Winner of Eisner’s Best New Series at last year’s San Diego Comic-Con, Sex Criminals is quite arguably the most readable series of 2014. From the non-capitalized lettering to the meticulous panel designs—down to even the hilarious letters column—virtually every aspect of Sex Criminals is thought out and fine tuned. Almost nothing is taken for granted. The premise: Our heroine Suzie just wants to stop the bank from foreclosing her library only to discover that her new partner Jon just happens to share her power of temporarily freezing space-time every instance she has an orgasm. If it sounds too immature or irreverent, don’t worry. Fraction and Zdarsky go out of their way to authentically ground the subject matter and take the emotional & intellectual subtext deadly serious when appropriate.
6. Saga, Deluxe Edition, Volume 1 (No. 1 – No. 18, Nov 2014, Image) – Brian K. Vaughan & Fiona Staples
Not unlike Annie Wu, Fiona Staples belongs to a class all her own. Recognized at last year’s Eisner Awards as Best Painter / Multimedia Artist, Staples is without peer when it comes to depicting the humanity of even the most ruthless, fucked-up alien assassin. What has particularly tugged at heart strings for long-time readers is the way that Fiona Staples can suggest internal life and reveal a plethora of familial subtext with a single look by either Alana or Barr—or even Hazel. Sublime in its conceptual depth and breathtakingly beautiful in its artistic execution, Saga is one space adventure series that will quite likely make you reconsider, maybe even retire, your compulsory allegiance to more familiar IPs like Star Wars or Cowboy Bebop. Yes, it’s that good.
7. Red Sonja, Volume 2: The Art of Blood and Fire (No. 7 – No. 12, Nov 2014, Dynamite) – Gail Simone & Walter Geovani
The biggest dark horse surprise this year had to be Gail Simone’s Red Sonja. What is particularly admirable in the newest iteration of the scantily clad, scarlet-haired, she-devil warrior is the degree to which writer Gail Simone has subverted and upended the original misogynist mythos. Prior to Simone’s arrival Red Sonja’s origin tale was clearly just the byproduct of adolescent male rape-revenge fantasies: Neither able to defend her family nor herself, a 17-year-old Red Sonja is raped by a gang of mercenaries. Naturally desiring revenge, she is visited by a red goddess who bestows upon her extraordinary fighting skills on the condition that she accepts the vow of chastity. With one exception: If she is beaten on the battlefield she may yield to her victor. In Simone’s version no goddess appears. No rape. No vow of conditional chastity. Thank you Gail Simone. If you know anything about the writer’s history you will know that what makes this reboot particularly poetic is the fact that it was only a decade or more ago that Gail herself participated in a website that catalogued sexist comic book plots that had rape as one of the central plot components. The fact that she is working today as a writer subverting and enhancing the very thing she was critiquing only 15 short years ago simply goes to show how far she has come—and how the only lasting revenge is success.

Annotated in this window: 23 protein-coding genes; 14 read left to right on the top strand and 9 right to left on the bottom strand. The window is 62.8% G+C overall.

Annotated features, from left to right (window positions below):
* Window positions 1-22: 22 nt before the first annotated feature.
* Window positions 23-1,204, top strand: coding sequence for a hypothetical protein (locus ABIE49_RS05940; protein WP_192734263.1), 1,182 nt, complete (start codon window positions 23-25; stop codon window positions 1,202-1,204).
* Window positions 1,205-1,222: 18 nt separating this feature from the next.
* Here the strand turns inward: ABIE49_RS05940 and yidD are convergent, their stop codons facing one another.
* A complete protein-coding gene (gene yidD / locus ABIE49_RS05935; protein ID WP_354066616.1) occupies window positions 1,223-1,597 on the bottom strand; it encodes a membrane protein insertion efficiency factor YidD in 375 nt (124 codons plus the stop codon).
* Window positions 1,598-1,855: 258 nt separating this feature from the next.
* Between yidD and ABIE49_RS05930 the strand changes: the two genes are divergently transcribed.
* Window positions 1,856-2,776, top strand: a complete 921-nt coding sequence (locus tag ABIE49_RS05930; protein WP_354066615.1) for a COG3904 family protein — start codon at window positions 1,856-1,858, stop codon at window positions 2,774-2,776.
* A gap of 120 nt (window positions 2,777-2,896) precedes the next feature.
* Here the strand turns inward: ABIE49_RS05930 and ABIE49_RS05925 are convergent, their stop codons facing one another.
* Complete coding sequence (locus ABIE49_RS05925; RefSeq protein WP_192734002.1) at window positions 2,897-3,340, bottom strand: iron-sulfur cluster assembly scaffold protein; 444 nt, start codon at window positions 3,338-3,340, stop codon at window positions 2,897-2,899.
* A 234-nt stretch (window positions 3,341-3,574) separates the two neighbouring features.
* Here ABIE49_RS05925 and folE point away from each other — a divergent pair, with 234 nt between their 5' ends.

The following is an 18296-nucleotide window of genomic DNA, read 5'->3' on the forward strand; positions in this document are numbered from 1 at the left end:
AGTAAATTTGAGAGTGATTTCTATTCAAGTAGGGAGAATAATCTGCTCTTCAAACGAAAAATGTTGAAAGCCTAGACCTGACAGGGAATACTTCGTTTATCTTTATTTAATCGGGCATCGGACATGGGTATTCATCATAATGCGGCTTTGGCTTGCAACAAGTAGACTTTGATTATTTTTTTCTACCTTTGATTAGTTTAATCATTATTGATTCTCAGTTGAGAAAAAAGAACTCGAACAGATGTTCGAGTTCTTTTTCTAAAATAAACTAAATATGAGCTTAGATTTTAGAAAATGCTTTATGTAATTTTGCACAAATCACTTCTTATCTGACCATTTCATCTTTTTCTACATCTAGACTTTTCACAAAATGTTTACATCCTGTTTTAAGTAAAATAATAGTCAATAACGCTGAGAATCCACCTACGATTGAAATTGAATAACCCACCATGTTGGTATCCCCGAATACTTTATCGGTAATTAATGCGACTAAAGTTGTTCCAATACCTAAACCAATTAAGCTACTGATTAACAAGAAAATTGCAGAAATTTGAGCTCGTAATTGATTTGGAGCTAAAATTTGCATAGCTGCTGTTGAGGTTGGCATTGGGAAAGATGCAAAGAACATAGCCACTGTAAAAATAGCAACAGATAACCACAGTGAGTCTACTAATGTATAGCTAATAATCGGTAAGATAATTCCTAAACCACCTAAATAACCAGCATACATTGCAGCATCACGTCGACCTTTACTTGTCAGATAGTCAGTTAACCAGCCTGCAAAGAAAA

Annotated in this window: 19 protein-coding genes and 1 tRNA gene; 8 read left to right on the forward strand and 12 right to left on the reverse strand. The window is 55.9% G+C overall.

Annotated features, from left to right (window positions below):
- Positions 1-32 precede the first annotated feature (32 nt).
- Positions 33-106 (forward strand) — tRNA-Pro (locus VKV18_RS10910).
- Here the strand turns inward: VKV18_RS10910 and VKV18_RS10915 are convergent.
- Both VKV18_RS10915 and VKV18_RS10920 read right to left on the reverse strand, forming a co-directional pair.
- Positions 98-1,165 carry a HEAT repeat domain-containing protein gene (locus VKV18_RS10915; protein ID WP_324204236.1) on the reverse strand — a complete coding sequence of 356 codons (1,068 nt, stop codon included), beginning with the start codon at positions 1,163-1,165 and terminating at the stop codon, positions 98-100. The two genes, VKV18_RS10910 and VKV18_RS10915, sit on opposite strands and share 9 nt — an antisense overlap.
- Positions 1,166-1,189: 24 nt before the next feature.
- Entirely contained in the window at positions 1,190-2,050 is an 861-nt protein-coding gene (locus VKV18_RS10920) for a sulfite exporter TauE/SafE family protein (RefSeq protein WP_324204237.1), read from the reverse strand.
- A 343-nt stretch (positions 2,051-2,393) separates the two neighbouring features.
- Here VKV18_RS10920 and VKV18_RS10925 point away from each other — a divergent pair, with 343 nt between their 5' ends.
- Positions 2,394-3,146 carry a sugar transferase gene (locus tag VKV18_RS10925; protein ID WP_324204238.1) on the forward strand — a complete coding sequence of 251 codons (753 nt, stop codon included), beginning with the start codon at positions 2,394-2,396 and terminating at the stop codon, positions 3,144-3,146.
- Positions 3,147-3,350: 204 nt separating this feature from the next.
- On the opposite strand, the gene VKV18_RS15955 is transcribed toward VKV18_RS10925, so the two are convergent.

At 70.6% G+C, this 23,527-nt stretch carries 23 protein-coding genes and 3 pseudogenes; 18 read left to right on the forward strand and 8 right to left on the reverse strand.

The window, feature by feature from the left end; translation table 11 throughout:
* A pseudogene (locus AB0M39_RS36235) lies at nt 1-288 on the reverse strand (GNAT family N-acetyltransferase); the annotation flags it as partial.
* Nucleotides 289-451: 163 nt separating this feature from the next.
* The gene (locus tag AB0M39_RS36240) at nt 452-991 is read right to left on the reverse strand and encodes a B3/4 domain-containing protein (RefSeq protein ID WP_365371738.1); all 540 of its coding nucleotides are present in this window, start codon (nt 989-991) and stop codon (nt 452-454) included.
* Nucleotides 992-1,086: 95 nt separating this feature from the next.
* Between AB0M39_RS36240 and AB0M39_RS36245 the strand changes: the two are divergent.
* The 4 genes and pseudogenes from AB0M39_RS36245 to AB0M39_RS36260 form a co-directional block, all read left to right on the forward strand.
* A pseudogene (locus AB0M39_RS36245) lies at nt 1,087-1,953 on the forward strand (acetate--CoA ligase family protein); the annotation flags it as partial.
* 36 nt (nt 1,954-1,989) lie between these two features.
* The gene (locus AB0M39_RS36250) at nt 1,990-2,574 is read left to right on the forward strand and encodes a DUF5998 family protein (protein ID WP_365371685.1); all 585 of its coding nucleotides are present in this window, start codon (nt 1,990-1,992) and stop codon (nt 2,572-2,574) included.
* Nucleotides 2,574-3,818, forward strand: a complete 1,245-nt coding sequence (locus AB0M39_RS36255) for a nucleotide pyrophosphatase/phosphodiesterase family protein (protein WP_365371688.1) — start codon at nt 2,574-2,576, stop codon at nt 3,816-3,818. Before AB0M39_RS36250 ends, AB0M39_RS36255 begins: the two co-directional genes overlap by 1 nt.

8. Rat Queens, Volume 1: Sass & Sorcery (No. 1 – No. 5, Apr 2014, Image) – Kurtis J. Wiebe & Roc Upchurch
The news of artist Roc Upchurch’s sudden departure from the series in the wake of his domestic violence arrest has left many fans asking why? Not so much, why did he do it? But, why is he leaving Rat Queens? Here is a particularly insensitive fan comment that was left on writer Kurtis J. Wiebe’s personal site: “[W]hatever’s transpired in Roc’s personal life is not only none of our business, but doesn’t affect his ability to draw a comic book beautifully. I understand wanting to distance and protect Rat Queens from this event, but so much of Rat Queens is the art. I just don’t know if I’ll be able to get behind another artist! I keep hoping that fans will respond, wanting Roc back, and everything can go back to normal.” Isn’t this the same kind of logic that certain NFL fans have used to justify Raven’s running back Ray Rice’s initial two game suspension? We just want things to go back to normal. In my mind there are certain acts that are so contradictory to an institution’s character that you can not simply “go back to normal” – no matter how talented that talent may be. I’d ask the diehard fans this: Given the fact that Rat Queens is thoroughly about female empowerment, what would you have Image Comics and Kurtis J. Wiebe do? Attempt to cover up or hide the abuse? Simply keep him on indefinitely as if nothing had happened? Had they the internal contradictions would’ve been too much to bear. I’m a dialectician through and through, but certain categories of behaviors simply can’t be synthesized. It’d be impossible for domestic violence and feminism to cohabitate. For that reason I applaud Image and Kurtis J. Wiebe for swiftly bringing on a new artist. The message they’ve sent is absolute and incontrovertible: No art is so valuable as to tolerate domestic violence.